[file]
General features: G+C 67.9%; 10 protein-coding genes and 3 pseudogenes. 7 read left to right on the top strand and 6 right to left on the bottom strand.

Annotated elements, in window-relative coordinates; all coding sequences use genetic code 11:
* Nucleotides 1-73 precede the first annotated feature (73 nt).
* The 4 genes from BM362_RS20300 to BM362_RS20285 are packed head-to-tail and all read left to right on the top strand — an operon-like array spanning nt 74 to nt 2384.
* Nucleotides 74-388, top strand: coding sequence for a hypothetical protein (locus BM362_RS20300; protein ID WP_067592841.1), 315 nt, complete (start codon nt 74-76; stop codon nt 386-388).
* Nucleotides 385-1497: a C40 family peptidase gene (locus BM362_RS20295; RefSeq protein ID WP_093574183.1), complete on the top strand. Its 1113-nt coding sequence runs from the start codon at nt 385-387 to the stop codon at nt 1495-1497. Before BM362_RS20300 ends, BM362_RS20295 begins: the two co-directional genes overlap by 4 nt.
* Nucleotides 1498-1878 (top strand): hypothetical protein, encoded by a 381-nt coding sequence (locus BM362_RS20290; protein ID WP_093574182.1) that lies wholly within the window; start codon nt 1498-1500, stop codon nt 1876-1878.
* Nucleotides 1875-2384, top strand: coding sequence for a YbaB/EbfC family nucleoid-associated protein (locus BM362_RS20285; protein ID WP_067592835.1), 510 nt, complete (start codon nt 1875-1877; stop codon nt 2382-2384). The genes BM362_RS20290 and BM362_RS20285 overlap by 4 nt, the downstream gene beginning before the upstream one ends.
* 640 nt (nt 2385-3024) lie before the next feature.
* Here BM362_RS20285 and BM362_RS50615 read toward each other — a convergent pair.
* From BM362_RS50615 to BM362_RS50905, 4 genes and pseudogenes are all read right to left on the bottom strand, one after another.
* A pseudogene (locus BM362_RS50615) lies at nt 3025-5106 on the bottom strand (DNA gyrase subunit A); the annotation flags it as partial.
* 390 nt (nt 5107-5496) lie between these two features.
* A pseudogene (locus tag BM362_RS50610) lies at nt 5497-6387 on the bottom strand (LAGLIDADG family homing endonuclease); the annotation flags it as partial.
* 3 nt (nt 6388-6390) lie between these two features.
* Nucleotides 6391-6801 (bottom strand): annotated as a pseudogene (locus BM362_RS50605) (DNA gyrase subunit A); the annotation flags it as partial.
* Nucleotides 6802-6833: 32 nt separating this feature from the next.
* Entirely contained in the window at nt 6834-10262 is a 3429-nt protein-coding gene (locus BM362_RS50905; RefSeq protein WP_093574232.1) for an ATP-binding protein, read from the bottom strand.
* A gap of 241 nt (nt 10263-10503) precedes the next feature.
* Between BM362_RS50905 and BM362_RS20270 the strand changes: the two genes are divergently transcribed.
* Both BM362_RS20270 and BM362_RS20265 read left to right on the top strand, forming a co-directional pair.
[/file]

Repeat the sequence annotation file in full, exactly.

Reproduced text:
General features: G+C 67.9%; 10 protein-coding genes and 3 pseudogenes. 7 read left to right on the top strand and 6 right to left on the bottom strand.

Annotated elements, in window-relative coordinates; all coding sequences use genetic code 11:
* Nucleotides 1-73 precede the first annotated feature (73 nt).
* The 4 genes from BM362_RS20300 to BM362_RS20285 are packed head-to-tail and all read left to right on the top strand — an operon-like array spanning nt 74 to nt 2384.
* Nucleotides 74-388, top strand: coding sequence for a hypothetical protein (locus BM362_RS20300; protein ID WP_067592841.1), 315 nt, complete (start codon nt 74-76; stop codon nt 386-388).
* Nucleotides 385-1497: a C40 family peptidase gene (locus BM362_RS20295; RefSeq protein ID WP_093574183.1), complete on the top strand. Its 1113-nt coding sequence runs from the start codon at nt 385-387 to the stop codon at nt 1495-1497. Before BM362_RS20300 ends, BM362_RS20295 begins: the two co-directional genes overlap by 4 nt.
* Nucleotides 1498-1878 (top strand): hypothetical protein, encoded by a 381-nt coding sequence (locus BM362_RS20290; protein ID WP_093574182.1) that lies wholly within the window; start codon nt 1498-1500, stop codon nt 1876-1878.
* Nucleotides 1875-2384, top strand: coding sequence for a YbaB/EbfC family nucleoid-associated protein (locus BM362_RS20285; protein ID WP_067592835.1), 510 nt, complete (start codon nt 1875-1877; stop codon nt 2382-2384). The genes BM362_RS20290 and BM362_RS20285 overlap by 4 nt, the downstream gene beginning before the upstream one ends.
* 640 nt (nt 2385-3024) lie before the next feature.
* Here BM362_RS20285 and BM362_RS50615 read toward each other — a convergent pair.
* From BM362_RS50615 to BM362_RS50905, 4 genes and pseudogenes are all read right to left on the bottom strand, one after another.
* A pseudogene (locus BM362_RS50615) lies at nt 3025-5106 on the bottom strand (DNA gyrase subunit A); the annotation flags it as partial.
* 390 nt (nt 5107-5496) lie between these two features.
* A pseudogene (locus tag BM362_RS50610) lies at nt 5497-6387 on the bottom strand (LAGLIDADG family homing endonuclease); the annotation flags it as partial.
* 3 nt (nt 6388-6390) lie between these two features.
* Nucleotides 6391-6801 (bottom strand): annotated as a pseudogene (locus BM362_RS50605) (DNA gyrase subunit A); the annotation flags it as partial.
* Nucleotides 6802-6833: 32 nt separating this feature from the next.
* Entirely contained in the window at nt 6834-10262 is a 3429-nt protein-coding gene (locus BM362_RS50905; RefSeq protein WP_093574232.1) for an ATP-binding protein, read from the bottom strand.
* A gap of 241 nt (nt 10263-10503) precedes the next feature.
* Between BM362_RS50905 and BM362_RS20270 the strand changes: the two genes are divergently transcribed.
* Both BM362_RS20270 and BM362_RS20265 read left to right on the top strand, forming a co-directional pair.